The euro was within a whisker of a two-decade low today amid growing recession fears fuelled by a possible energy supply crunch.
But the US dollar recouped some data-inspired losses after yesterday's softer-than-forecast data.
Disappointing US services and manufacturing surveys yesterday and a plunge in new home sales saw the dollar take a breather, after a run that pushed the US currency to its strongest level against the euro in two decades.
But Europe has its own growth concerns, stemming from its greater exposure to Russian gas supplies as the region seeks to refuel ahead of winter.
Front-month Dutch gas, the benchmark for Europe, rose again today as the prospect of a halt to supplies from the Nord Stream 1 pipeline kept investors on edge.
On Friday, Russian state energy firm Gazprom said Russia will halt natural gas supplies to Europe for three days through Nord Stream 1 due to unscheduled maintenance.
The euro briefly bought $1 yesterday, but was back under pressure at $0.99175 in European trade - barely above this week's 20-year low of $0.99005.
"The sharp jump in gas prices and the uncertainty about this going forward will continue to weigh on the euro for the time being," said DNB Markets FX analyst Ingvild Borgen Gjerde, who noted that weaker risk appetite was also keeping the euro under pressure.
Eyes were now turning to Jackson Hole, Wyoming, where the Federal Reserve kicks off its annual symposium tomorrow with Fed Chair Jerome Powell due to speak on Friday.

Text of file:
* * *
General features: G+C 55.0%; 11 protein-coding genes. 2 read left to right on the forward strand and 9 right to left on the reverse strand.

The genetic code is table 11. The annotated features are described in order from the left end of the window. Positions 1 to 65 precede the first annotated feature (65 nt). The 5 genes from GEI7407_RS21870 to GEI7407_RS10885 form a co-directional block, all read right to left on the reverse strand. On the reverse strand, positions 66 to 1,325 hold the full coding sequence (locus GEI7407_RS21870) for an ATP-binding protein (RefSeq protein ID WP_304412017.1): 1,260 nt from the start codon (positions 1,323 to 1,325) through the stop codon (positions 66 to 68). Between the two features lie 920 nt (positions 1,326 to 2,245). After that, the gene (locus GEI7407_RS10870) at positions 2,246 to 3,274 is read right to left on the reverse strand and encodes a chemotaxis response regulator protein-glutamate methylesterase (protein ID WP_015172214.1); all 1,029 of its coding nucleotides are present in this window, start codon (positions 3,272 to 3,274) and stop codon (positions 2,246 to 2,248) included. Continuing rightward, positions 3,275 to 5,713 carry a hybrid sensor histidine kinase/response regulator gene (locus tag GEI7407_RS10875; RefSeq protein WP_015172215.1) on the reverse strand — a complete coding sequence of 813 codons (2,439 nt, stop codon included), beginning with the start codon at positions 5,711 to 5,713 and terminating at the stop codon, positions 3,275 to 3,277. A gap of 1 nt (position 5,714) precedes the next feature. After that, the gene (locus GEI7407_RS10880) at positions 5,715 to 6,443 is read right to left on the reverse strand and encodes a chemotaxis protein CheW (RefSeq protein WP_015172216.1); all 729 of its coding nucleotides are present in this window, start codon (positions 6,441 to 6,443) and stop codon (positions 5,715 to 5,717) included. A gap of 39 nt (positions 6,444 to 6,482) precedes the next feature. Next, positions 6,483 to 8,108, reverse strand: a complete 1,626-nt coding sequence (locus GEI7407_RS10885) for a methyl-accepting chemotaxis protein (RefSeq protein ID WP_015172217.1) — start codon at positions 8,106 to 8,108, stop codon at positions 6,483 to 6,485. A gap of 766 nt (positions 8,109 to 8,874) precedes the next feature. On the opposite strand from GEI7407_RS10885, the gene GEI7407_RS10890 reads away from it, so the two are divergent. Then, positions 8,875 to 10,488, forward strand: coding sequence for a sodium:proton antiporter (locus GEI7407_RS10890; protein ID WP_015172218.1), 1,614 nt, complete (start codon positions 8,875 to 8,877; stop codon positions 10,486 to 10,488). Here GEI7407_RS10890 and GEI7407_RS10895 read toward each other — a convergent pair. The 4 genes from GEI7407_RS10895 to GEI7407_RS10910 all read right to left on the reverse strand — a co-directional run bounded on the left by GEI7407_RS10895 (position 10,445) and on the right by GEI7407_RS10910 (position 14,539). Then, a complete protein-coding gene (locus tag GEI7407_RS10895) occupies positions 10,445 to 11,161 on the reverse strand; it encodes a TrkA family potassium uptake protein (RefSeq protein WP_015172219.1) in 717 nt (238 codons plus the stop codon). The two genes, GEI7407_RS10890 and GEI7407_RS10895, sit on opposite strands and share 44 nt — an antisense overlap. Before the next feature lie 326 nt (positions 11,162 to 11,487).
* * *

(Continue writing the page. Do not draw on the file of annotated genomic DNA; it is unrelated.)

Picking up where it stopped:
The dollar index, which measures its performance against a basket of six currencies, was last up 0.37% at 108.95, within touching distance of July's two-decade peak of 109.29.
"I think it's going to be a knife-edge speech from Powell," said Simon Harvey, head of FX analysis at Monex Europe.
"We roughly know where the Fed is currently spread on September's meeting and they won't want to box themselves in too much," he said.
Money markets are currently fully pricing in a 50 basis point rate increase at next month's Fed meeting, with traders pricing in a greater than 50% chance of a larger 75 basis point hike, according to Refinitiv data.
Overnight, Minneapolis Fed Bank President Neel Kashkari repeated the need for more aggressive rate hikes to control inflation.
Meanwhile, cyclical currencies such as the Australian and New Zealand dollars were under pressure amid fears of a global growth slowdown.
The Aussie was down 0.5% at $0.6896 and the kiwi slumped 0.6% to $0.6177.
Sterling drifted back towards a two and a half year low of $1.1718 reached yesterday, while the Japanese yen was flat at 136.725 per dollar.